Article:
So many of us, upon learning about early retirement, dive in headfirst, and discover this community full of people working toward the same goal. And along the way, we adjust our baseline based on the people we meet here, and we might even forget that we are the outliers, not the normal ones. Recently, we were reminded just how not normal this goal is, and that’s made us all the more grateful.
In just two short months, we’ll be retired and living on a constrained income for the first time in ages. But we’re not worried, because we have a whole bunch of ways to live beyond that budget, especially once we have time to invest in research and deal-finding. (Plus, we can live a pretty sweet life for not a lot of money, so it doesn’t take much budget stretching to feel like we’re living a life of luxury.) Check out our plan for living beyond our budget — and then let us know what we missed!
It’s official. We’ve given notice at work, and now we’re starting to tell our teams and clients. We expected this to be an emotionally complicated time (no disappointment there), but we didn’t realize that the weight of keeping this all to ourselves had been quite so heavy. Click and I’ll tell you all about it.
Today we’re continuing the mini-series on Social Security and Medicare by looking at whether or not you should build Social Security into your retirement plan. We’re not counting on it, in part because we don’t need to, but also for some big reasons that are worth considering for everyone who wants a secure financial future. Give it a read and then let us know what you think!
The question of whether 4 percent is a safe withdrawal rate, as the “4 percent rule” suggests has been — and will continue to be — debated endlessly. Fortunately, this isn’t more of that debate. Instead, let’s look at whether the fundamental underlying assumption of the 4 percent rule — level spending every year — is actually realistic and safe to plan around. (Spoiler: it’s not.)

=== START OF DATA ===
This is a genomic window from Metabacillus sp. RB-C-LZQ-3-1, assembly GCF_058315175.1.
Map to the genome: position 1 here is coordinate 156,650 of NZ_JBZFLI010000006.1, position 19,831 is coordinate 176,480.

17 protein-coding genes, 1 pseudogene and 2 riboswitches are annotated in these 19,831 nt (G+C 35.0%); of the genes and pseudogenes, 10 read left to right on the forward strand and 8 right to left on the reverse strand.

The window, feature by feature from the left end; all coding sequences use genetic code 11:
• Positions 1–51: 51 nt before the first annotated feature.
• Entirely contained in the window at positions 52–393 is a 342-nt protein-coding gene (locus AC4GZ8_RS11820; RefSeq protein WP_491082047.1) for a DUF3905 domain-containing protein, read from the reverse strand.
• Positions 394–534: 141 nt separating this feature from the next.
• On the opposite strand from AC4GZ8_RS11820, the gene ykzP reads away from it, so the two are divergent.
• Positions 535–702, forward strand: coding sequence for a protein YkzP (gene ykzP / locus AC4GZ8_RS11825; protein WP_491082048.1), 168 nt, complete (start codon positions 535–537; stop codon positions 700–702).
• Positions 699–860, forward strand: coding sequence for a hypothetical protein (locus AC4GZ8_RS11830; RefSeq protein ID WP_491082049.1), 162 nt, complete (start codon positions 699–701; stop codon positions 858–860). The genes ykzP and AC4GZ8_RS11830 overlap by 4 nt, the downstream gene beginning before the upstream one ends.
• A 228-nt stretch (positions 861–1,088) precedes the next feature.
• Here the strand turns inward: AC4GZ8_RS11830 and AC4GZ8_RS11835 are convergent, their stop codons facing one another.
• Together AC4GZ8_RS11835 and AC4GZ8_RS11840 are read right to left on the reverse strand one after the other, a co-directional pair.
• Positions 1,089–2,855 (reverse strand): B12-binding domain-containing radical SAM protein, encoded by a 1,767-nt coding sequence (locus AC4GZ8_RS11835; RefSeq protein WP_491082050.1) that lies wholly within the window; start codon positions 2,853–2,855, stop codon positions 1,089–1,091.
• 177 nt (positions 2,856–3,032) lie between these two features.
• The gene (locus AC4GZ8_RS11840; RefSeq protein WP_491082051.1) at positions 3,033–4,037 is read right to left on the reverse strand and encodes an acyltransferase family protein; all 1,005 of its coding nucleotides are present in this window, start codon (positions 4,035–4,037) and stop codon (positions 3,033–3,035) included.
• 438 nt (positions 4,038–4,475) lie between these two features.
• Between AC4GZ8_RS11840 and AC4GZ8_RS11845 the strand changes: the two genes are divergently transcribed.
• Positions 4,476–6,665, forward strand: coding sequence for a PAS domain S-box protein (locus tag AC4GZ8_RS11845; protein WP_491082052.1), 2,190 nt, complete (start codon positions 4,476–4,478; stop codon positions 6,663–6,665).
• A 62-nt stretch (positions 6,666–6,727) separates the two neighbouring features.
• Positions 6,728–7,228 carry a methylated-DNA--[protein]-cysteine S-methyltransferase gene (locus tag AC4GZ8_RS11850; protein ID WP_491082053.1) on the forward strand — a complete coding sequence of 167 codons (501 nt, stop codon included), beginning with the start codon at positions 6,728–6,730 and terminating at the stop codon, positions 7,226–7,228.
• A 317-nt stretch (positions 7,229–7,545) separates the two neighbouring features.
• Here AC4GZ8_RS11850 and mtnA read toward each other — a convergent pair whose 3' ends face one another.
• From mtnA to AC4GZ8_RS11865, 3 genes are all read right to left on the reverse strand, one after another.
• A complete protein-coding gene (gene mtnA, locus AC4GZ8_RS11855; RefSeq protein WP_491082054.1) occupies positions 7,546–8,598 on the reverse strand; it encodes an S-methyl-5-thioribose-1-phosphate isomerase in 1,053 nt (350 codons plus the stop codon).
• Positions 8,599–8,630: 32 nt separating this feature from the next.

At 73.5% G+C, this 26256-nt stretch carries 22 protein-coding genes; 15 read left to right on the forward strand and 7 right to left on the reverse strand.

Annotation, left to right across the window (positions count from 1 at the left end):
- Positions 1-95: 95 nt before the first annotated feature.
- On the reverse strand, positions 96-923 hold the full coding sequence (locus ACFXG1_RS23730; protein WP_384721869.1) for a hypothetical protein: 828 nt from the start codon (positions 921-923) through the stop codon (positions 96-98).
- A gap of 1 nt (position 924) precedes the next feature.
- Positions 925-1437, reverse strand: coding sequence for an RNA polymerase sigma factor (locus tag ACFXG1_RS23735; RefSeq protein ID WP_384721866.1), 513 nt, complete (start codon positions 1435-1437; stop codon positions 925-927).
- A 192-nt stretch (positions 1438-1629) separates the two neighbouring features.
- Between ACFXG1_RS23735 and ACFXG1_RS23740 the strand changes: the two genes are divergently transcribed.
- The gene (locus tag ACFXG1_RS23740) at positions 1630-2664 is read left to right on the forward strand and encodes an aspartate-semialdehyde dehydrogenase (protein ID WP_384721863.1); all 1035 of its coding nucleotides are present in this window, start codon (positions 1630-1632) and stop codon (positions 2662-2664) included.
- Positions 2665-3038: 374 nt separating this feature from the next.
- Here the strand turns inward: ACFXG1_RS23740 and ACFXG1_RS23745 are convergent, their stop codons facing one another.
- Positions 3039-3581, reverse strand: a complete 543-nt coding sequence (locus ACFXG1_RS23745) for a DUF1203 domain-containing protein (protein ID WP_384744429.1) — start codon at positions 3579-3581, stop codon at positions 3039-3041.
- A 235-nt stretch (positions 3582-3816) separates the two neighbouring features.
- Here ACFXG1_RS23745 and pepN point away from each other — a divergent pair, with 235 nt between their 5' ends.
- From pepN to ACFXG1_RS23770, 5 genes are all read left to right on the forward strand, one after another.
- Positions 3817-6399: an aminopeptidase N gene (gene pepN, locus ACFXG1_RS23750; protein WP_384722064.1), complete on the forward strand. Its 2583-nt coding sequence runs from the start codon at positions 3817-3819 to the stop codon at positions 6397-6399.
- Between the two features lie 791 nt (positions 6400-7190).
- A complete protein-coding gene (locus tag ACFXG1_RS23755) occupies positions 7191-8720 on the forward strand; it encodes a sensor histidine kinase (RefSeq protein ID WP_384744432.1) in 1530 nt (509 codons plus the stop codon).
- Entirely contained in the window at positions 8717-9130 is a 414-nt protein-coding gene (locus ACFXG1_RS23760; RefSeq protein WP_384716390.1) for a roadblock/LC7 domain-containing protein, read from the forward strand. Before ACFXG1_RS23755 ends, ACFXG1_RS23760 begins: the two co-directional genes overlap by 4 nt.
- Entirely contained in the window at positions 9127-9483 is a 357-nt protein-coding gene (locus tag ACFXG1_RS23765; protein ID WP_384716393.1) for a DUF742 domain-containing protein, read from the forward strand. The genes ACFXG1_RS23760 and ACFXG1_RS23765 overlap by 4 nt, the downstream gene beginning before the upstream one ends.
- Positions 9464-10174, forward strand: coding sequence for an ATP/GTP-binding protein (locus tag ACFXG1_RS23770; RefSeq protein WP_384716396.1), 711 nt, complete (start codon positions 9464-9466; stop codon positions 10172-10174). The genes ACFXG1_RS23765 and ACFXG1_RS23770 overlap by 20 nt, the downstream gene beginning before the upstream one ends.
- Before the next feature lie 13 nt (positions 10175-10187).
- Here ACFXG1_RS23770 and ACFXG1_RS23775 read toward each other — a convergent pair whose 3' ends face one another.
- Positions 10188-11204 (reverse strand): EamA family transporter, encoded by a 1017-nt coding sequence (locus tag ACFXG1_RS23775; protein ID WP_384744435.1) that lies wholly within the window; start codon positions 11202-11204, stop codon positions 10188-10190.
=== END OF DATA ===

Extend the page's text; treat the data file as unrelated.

Holy moly — it’s our *very last* quarterly financial update before we retire early in a little over two months from now! (Can I just keep typing exclamation points and have that count as an intro?) !!!!!! The third quarter was a good one for us, and it’s looking like we have a good chance of hitting our stretch “magic number” goal. Come see where we are, and then share your Q3 progress with all of us!
When we first formulated a real early retirement plan, it was based on the rigid belief that we’d never, ever work again. Or at least never *have* to work again. And while that’s still true — we haven’t expedited our plan by forcing ourselves to earn income in the future — we now expect to get a much more diversified set of income streams in early retirement. In part because life happens and we’ve made some different choices along the way. And in part because that recession hasn’t hit yet, health care is still up in the air, and it makes sense to keep hedging against sequence risk and health insurance uncertainty.